What’s On The Bench – 1/22/2016

Behold the mighty #7 making what once was warped flat and true.

There are a few things going on in this photograph that may be of interest or amusement to dulcimer builders, woodworkers, luthiers, and those who are easily entertained.

Before describing what is happening in the photograph I will say that I am shopping for a decent camera. Years ago an excellent digital camera suddenly lost it’s mind and made any photograph it took look like a 1960’s Hippie themed B-movie hallucinogenic scene. I bought another camera and no matter what I do the photographs look grainy. I have recently been using my phone which has a mediocre camera that occasionally screws up and takes a good photograph. Soon I will have a new camera and  all the excitement shared here will be crystal clear again.

But I digress, as I often do…

When planing necks and fingerboards flat I need to place them on a flat surface, otherwise the wood takes on the irregularities of the surface on which it is planed. In the past I would plane the top of the bench flat once or twice a year to assure it was an accurate work surface. Over the years my dulcimer making techniques have evolved and a lot of the work that took place on the bench now takes place on flat work-boards mounted in a vise and suspended above the bench. This places the work at a more comfortable working height, assures a flat surface, and makes it easier to clamp parts together.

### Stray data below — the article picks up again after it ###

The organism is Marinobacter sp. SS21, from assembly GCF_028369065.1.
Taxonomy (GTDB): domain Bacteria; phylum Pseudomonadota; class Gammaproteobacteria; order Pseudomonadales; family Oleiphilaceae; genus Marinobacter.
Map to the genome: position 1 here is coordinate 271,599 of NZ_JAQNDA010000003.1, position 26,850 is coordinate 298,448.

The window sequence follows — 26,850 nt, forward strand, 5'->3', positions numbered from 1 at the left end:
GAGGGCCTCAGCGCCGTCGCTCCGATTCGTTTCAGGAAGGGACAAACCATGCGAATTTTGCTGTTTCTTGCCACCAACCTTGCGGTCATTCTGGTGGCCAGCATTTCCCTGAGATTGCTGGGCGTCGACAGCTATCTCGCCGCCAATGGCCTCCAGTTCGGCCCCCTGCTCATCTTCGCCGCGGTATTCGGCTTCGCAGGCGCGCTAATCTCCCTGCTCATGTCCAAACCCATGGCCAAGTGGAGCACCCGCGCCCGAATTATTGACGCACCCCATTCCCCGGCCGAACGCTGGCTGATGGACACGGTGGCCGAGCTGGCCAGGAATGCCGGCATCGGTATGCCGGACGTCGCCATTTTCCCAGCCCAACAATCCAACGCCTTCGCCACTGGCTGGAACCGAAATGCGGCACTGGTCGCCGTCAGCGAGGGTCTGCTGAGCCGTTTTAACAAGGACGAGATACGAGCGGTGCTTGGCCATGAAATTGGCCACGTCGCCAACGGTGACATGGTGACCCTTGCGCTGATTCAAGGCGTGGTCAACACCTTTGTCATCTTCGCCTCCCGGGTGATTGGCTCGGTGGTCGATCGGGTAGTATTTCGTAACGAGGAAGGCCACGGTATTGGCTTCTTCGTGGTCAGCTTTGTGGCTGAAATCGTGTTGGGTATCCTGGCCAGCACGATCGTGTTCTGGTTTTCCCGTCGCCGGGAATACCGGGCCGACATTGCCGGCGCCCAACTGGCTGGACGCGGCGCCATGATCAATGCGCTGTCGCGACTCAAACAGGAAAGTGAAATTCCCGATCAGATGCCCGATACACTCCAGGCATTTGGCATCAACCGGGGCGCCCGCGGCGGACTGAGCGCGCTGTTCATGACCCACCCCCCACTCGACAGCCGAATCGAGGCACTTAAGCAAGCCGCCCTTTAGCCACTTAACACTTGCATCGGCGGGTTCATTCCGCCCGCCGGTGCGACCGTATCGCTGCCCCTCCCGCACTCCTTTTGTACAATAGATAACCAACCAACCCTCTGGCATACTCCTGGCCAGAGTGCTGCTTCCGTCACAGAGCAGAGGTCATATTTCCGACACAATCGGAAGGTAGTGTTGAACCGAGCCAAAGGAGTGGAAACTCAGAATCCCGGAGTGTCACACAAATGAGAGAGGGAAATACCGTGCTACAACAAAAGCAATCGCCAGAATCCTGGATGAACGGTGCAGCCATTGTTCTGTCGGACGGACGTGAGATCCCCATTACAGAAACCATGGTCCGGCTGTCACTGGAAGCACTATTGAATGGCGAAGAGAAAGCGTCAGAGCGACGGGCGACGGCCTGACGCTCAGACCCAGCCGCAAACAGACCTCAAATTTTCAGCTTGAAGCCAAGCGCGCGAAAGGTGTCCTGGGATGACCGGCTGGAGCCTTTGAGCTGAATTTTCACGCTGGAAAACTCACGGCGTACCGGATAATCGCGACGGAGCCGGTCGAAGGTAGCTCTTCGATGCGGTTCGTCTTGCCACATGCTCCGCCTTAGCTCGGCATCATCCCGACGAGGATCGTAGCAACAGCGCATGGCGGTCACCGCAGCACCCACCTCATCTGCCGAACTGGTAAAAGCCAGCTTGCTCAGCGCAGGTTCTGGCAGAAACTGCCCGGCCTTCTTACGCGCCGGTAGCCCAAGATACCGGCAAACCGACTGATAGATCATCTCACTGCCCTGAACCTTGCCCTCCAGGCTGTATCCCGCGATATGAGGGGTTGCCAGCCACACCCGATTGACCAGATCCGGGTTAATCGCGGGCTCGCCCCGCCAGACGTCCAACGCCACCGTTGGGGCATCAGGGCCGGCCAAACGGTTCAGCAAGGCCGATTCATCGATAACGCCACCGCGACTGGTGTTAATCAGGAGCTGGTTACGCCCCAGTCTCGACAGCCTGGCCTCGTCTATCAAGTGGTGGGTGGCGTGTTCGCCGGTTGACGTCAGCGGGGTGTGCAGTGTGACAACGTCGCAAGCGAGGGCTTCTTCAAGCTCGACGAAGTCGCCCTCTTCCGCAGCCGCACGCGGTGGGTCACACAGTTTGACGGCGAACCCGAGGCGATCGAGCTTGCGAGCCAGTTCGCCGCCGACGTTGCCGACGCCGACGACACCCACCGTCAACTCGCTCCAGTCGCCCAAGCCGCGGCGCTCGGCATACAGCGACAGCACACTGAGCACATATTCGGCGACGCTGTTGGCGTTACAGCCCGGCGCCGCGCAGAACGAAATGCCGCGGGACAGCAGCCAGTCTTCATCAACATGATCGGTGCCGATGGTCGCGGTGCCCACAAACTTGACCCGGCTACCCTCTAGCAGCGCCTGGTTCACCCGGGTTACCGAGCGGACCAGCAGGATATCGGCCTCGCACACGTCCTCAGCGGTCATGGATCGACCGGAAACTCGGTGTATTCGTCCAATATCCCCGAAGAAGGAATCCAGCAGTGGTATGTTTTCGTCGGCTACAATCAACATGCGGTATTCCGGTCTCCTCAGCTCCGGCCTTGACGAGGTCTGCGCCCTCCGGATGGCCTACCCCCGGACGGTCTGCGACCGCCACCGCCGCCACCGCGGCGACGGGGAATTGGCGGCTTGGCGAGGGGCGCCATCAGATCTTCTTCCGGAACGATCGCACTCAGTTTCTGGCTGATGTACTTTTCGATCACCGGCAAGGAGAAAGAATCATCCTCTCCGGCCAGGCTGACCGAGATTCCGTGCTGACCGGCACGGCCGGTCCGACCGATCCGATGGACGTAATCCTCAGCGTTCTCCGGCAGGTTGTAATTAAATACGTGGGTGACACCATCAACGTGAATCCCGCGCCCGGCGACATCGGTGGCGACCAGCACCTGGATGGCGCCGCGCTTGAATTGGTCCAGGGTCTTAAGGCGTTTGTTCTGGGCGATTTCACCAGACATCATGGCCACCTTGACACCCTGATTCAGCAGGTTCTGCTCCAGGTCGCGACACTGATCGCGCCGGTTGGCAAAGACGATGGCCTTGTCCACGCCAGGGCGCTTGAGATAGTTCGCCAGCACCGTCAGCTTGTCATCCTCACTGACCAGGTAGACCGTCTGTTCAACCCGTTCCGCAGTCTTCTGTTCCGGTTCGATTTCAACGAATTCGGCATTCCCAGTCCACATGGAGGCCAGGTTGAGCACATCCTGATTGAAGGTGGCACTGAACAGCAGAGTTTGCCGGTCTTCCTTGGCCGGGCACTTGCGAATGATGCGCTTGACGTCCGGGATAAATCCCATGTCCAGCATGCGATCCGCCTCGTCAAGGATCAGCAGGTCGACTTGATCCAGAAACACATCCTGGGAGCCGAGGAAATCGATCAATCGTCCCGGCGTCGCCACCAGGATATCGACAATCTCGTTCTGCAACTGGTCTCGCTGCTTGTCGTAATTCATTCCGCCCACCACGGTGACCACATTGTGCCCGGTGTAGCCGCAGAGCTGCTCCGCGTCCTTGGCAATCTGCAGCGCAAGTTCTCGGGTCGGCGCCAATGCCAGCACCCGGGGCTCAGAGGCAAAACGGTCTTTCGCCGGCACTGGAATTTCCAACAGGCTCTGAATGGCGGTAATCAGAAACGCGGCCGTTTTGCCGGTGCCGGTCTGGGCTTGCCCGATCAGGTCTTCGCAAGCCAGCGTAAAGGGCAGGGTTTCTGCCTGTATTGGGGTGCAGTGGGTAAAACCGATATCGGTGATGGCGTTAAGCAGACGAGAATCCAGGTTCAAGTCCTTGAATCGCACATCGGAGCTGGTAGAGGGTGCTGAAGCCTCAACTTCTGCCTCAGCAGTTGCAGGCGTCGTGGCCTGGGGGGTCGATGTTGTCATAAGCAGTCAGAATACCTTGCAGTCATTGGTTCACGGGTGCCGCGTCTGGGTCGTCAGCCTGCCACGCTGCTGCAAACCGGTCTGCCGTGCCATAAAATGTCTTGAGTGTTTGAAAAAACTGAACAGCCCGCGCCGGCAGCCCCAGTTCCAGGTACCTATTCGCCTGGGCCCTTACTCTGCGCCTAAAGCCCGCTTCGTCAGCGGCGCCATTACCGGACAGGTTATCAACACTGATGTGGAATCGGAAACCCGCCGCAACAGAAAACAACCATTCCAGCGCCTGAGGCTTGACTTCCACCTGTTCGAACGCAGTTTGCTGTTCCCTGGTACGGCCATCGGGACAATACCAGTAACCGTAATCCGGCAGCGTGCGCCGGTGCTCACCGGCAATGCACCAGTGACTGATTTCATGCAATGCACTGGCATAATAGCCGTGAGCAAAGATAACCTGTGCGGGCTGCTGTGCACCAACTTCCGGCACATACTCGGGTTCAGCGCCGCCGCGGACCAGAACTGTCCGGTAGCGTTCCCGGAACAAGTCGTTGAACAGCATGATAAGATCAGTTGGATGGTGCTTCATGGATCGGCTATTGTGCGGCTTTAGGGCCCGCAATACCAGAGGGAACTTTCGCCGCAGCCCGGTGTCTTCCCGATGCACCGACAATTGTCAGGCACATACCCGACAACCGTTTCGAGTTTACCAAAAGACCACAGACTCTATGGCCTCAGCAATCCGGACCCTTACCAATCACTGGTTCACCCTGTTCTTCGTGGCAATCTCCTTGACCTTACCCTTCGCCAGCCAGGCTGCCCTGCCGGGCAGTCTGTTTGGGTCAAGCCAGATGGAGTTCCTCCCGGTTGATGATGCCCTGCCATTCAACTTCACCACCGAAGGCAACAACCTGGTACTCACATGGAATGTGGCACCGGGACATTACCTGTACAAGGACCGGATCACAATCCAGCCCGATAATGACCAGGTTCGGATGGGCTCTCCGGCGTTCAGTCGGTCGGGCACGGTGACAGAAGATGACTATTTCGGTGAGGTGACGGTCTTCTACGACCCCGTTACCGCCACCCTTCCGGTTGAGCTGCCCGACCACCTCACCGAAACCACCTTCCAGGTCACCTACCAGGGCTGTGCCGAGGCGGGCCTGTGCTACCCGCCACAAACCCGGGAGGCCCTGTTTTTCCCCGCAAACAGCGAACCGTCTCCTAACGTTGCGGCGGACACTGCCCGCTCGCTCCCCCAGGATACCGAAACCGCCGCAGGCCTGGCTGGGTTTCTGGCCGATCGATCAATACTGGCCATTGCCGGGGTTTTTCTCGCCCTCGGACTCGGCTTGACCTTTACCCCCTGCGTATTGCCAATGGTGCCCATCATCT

Using work boards eliminated most of the need for a dead-flat bench but I still needed a long, flat surface for working on necks and fingerboards. I solved the problem by truing up a beam of quartersawn oak and using it as a bench-on-a-bench. I drilled a hole for a bench dog on one end. This bench dog also goes through the oak and into a dog hole on the bench. I lock the beam in place using a bench dog in the end vise and plane away.

In the photograph a cherry neck is getting planed with a #7 plane. The cherry has been planed a few times before. I plane fingerboards flat and then let them sit for a week or so and then plane them again.  After a few more weeks I do the final planing before turning the wood into a neck/fingerboard. The idea behind this is to let the wood move and adjust to stresses released and new surfaces exposed to the environment after planing and then true it again. And again.

The end result is a piece of quartersawn, well-seasoned stable wood that will stay flat. Sometimes I end up with a piece of quartersawn, well-seasoned unstable wood that won’t stay flat and those become braces, binding, or firewood.

 

 

4 thoughts on “What’s On The Bench – 1/22/2016

  1. Tom

    I am not going to comment on your woodworking other than to say this – your workbench seems to be used for woodworking. Many times a workbench just seems to be there. Yours is being used. My workbench at the moment is being cleaned. I am not the only one that uses it and so it sometimes has more things on it than need to be there.

  2. HI Doug,

    That’s a very practical and clever solution to the problem. My approach is a little different. I use the cast iron table of my table saw as a “flat” surface. I know it’s not perfect but it does rather well for those circumstances where I need a large level surface to reference to. For my fingerboards things are rather different. First of all they have a 2 1/2″ radius and second I don’t want them flat. That makes for buzzes in the lower part. I plane them to a gentle parabola. A bowed string moves a lot and having good relief is important. Just my 2p.

    1. Hi Ken,

      Someday I hope to have a table saw that is flat enough to use as a reference! I do plane relief into the fingerboard before fretting to avoid buzzes and to make the action comfortable. I imagine on a bowed instrument you need much more relief; they are very different critters!

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